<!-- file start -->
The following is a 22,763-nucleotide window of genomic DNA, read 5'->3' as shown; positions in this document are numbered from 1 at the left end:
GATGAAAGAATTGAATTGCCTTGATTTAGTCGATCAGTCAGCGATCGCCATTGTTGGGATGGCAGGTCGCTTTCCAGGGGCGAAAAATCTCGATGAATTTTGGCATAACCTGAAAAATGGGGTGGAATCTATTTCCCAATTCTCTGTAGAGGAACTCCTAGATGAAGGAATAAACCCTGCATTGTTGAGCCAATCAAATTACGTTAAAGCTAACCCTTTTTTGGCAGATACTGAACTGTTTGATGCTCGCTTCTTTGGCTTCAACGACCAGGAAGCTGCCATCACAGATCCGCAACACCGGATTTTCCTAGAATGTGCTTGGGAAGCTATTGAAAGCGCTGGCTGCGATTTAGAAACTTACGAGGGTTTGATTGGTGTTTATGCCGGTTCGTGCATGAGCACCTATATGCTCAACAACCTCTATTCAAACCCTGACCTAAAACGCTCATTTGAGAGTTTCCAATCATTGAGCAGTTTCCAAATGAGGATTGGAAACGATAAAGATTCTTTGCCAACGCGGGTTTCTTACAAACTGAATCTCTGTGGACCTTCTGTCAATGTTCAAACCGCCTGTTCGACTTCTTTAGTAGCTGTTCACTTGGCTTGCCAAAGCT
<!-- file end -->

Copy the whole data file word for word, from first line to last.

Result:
The following is a 22,763-nucleotide window of genomic DNA, read 5'->3' as shown; positions in this document are numbered from 1 at the left end:
GATGAAAGAATTGAATTGCCTTGATTTAGTCGATCAGTCAGCGATCGCCATTGTTGGGATGGCAGGTCGCTTTCCAGGGGCGAAAAATCTCGATGAATTTTGGCATAACCTGAAAAATGGGGTGGAATCTATTTCCCAATTCTCTGTAGAGGAACTCCTAGATGAAGGAATAAACCCTGCATTGTTGAGCCAATCAAATTACGTTAAAGCTAACCCTTTTTTGGCAGATACTGAACTGTTTGATGCTCGCTTCTTTGGCTTCAACGACCAGGAAGCTGCCATCACAGATCCGCAACACCGGATTTTCCTAGAATGTGCTTGGGAAGCTATTGAAAGCGCTGGCTGCGATTTAGAAACTTACGAGGGTTTGATTGGTGTTTATGCCGGTTCGTGCATGAGCACCTATATGCTCAACAACCTCTATTCAAACCCTGACCTAAAACGCTCATTTGAGAGTTTCCAATCATTGAGCAGTTTCCAAATGAGGATTGGAAACGATAAAGATTCTTTGCCAACGCGGGTTTCTTACAAACTGAATCTCTGTGGACCTTCTGTCAATGTTCAAACCGCCTGTTCGACTTCTTTAGTAGCTGTTCACTTGGCTTGCCAAAGCT